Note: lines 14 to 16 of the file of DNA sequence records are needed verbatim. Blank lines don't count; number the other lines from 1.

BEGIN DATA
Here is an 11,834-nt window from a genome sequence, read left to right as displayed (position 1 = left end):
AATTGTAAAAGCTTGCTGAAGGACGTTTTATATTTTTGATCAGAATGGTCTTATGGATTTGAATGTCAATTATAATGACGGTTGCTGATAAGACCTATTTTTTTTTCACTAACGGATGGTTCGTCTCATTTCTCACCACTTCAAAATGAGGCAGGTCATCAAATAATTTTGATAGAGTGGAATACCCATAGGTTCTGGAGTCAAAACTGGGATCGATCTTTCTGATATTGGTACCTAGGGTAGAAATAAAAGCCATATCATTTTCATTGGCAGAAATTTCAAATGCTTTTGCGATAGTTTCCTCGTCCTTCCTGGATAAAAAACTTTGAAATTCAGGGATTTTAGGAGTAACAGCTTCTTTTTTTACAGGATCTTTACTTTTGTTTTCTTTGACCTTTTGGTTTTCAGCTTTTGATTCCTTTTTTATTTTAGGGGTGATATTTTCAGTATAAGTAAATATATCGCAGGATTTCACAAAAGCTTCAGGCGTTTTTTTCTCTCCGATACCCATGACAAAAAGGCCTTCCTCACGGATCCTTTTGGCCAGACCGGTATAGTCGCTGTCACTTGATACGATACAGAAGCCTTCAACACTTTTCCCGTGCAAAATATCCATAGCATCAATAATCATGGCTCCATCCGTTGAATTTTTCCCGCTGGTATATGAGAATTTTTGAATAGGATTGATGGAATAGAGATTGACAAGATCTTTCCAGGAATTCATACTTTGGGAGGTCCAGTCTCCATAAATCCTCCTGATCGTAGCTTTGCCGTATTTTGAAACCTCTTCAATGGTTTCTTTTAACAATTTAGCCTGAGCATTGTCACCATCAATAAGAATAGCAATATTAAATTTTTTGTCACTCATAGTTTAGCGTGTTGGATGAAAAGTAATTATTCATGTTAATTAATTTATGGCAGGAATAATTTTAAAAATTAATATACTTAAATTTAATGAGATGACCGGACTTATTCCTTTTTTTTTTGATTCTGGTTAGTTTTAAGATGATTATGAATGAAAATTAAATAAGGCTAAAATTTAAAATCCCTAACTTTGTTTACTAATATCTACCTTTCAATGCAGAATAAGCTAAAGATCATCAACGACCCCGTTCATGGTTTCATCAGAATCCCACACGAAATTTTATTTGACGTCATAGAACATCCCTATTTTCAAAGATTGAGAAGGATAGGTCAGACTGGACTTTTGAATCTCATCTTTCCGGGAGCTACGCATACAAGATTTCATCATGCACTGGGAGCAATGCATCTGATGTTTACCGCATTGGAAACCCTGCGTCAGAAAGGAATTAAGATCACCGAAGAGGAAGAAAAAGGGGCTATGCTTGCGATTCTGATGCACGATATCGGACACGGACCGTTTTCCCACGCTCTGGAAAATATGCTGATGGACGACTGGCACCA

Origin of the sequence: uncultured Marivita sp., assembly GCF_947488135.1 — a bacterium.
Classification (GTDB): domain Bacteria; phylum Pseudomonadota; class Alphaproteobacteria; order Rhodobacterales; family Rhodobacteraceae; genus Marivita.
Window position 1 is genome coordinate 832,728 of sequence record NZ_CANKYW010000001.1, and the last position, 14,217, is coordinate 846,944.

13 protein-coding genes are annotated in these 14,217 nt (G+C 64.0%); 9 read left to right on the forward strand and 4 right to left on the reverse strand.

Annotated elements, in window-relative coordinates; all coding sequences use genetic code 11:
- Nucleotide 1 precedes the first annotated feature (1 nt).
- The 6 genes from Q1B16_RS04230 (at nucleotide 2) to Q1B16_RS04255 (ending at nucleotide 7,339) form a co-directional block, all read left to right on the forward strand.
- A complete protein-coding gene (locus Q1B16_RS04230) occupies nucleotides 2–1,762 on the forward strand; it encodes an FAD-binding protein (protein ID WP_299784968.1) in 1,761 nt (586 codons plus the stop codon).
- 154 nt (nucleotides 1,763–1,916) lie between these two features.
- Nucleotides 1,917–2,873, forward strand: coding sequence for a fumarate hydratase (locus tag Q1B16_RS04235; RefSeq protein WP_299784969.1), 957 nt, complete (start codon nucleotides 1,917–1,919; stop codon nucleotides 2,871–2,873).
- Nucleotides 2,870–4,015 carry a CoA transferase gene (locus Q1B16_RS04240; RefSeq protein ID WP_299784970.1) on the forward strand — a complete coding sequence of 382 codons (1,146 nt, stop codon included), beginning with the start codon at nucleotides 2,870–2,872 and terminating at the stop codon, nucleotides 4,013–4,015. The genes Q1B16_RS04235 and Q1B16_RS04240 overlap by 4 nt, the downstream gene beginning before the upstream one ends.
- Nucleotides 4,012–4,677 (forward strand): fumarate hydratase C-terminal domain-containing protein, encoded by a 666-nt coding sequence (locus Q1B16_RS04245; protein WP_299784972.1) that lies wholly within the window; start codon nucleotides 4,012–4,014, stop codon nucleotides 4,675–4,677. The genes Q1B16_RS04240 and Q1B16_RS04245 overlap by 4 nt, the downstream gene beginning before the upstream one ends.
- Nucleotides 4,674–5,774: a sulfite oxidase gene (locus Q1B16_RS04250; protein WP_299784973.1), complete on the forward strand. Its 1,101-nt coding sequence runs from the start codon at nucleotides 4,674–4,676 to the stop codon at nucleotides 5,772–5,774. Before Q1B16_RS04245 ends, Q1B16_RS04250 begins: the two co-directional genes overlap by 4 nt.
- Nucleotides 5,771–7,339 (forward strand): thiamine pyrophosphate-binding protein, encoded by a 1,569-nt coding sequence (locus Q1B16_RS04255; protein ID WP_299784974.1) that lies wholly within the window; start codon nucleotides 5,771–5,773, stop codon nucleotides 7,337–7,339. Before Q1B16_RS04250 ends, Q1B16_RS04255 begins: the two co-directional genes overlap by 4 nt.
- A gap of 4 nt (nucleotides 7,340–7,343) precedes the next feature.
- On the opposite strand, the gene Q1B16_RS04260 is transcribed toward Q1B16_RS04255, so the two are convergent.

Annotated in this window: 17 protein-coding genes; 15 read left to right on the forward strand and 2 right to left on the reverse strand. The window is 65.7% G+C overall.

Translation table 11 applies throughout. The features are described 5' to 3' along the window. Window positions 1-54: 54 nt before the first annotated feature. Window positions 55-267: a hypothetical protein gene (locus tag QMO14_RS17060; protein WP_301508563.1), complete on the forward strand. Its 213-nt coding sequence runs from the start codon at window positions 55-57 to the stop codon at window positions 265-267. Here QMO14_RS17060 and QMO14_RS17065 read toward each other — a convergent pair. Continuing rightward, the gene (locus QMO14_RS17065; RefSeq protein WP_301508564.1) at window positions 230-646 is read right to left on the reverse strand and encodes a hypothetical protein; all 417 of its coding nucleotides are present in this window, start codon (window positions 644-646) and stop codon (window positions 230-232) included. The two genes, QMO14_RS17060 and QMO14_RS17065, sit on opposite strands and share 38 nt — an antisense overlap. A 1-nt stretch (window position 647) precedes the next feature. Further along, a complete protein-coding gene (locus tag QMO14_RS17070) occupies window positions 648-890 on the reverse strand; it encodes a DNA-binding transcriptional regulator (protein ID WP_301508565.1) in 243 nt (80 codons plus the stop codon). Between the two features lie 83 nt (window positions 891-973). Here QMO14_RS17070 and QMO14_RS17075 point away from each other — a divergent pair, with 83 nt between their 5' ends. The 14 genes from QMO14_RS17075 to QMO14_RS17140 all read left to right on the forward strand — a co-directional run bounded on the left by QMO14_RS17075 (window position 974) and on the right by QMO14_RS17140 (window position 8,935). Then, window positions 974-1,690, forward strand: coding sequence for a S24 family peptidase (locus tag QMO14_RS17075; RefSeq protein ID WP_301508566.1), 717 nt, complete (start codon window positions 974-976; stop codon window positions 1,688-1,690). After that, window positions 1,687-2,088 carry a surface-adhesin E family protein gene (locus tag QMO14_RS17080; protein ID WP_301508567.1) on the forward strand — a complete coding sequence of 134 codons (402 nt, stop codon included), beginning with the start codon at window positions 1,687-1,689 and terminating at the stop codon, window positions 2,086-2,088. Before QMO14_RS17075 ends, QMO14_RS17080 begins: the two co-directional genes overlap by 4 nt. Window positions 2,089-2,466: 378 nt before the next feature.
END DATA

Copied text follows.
- Nucleotides 4,012–4,677 (forward strand): fumarate hydratase C-terminal domain-containing protein, encoded by a 666-nt coding sequence (locus Q1B16_RS04245; protein WP_299784972.1) that lies wholly within the window; start codon nucleotides 4,012–4,014, stop codon nucleotides 4,675–4,677. The genes Q1B16_RS04240 and Q1B16_RS04245 overlap by 4 nt, the downstream gene beginning before the upstream one ends.
- Nucleotides 4,674–5,774: a sulfite oxidase gene (locus Q1B16_RS04250; protein WP_299784973.1), complete on the forward strand. Its 1,101-nt coding sequence runs from the start codon at nucleotides 4,674–4,676 to the stop codon at nucleotides 5,772–5,774. Before Q1B16_RS04245 ends, Q1B16_RS04250 begins: the two co-directional genes overlap by 4 nt.
- Nucleotides 5,771–7,339 (forward strand): thiamine pyrophosphate-binding protein, encoded by a 1,569-nt coding sequence (locus Q1B16_RS04255; protein ID WP_299784974.1) that lies wholly within the window; start codon nucleotides 5,771–5,773, stop codon nucleotides 7,337–7,339. Before Q1B16_RS04250 ends, Q1B16_RS04255 begins: the two co-directional genes overlap by 4 nt.